The Great City of Alexandria and its History

Building the City

Alexandria, also known by its Arabic name al-Iskandariyya, was named after Alexander the Great.
Alexandria was built on the Mediterranean Sea coast of Egypt at the northwest edge of the Nile Delta. The city lies on a narrow land strip between the sea and Lake Mariut (Mareotis in Greek). Alexander the Great founded the city in 331 b.c.e. He ordered Greek architect Dinocrates of Rhodes to build the city over the site of the old village of Rakhotis that was inhabited by fishermen and pirates. Alexander left the city under the charge of his general, Ptolemy (also known as Ptolemy I). The city would later become Alexander’s final resting place.

Growth of Alexandria

After it was built, Alexandria evolved into an important economic hub in the region. It began by taking over the trade of the city of Tyre whose economic prominence declined after an attack by Alexander. Alexandria soon surpassed Carthage as well, an ancient city that was the center of civilization in the Mediterranean. Although the city rose to great prominence under the Ptolemaic rulers during the Hellenistic period, it was soon surpassed by the city of Rome. During its peak Alexandria was the commercial center of the Mediterranean. Ships from Europe, the Arab lands, and India conducted active trade in Alexandria, and this contributed to its prosperity as a leading port in the Mediterranean Basin.

The inhabitants of Alexandria

The inhabitants of Alexandria consisted mainly of Jews, Greeks, and Egyptians. The Egyptians provided the bulk of the labor force. Alexandria was not only a bastion of Hellenistic civilization; it occupied a very prominent position in Jewish history as well. The Greek translation of the Old Testament in Hebrew was first produced there. Known as the Septuagint, the Hebrew Bible took between 80 and 130 years to translate.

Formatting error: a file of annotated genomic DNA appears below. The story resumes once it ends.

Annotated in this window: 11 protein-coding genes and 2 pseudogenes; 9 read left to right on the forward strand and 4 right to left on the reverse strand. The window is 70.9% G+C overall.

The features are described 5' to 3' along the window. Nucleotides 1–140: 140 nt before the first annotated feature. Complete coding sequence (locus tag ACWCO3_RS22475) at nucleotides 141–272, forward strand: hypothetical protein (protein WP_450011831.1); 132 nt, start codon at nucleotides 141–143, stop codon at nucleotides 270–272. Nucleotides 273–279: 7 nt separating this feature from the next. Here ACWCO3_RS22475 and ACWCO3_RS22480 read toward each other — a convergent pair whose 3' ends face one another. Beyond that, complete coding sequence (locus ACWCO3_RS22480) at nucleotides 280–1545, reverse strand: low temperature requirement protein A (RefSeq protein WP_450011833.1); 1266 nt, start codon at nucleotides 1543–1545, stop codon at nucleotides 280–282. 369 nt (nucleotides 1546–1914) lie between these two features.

Major intellectual center in the Mediterranean

Thus, Alexandria was a major intellectual center in the Mediterranean. The city boasted two great libraries, with huge collections, one in a temple of Zeus, and the other in a museum. As early as the third century b.c.e., the libraries housed somewhere between 500,000 and 700,000 papyri (scrolls). A university was built near the libraries, attracting renowned scholars to Alexandria. One of them was the great Greek mathematician Euclid, a master of geometry, and author of the famous work Elements. After Cleopatra the queen of Egypt committed suicide in 32 b.c.e., the city of Alexandria came under the rule of Octavian, later known as Augustus, the first Roman emperor. Augustus installed a prefect in Alexandria, who governed the city in his name. Trade continued to flourish in the city under the Romans especially in the product of grain.

Decline of Alexandria

The city went into decline under the Romans. A Jewish revolt in 116 c.e. weakened the city. It resulted in the decimation of the Jewish population residing there. Nearly a century later in 215 c.e., for reasons that are unclear, the Roman emperor Caracalla decreed that all male inhabitants be massacred, perhaps as punishment. This further undermined the city’s importance in the region and was worsened by the rise of other important cultural, economic, and intellectual centers such as Constantinople, founded in 330 c.e. by Roman emperor Constantine the Great.

Rise of Cairo

In both 638 and 646 c.e. Muslim Arabs invaded the city. During this time Cairo became another rival
city. Alexandria soon weakened, and it was not resurrected until the 19th century.




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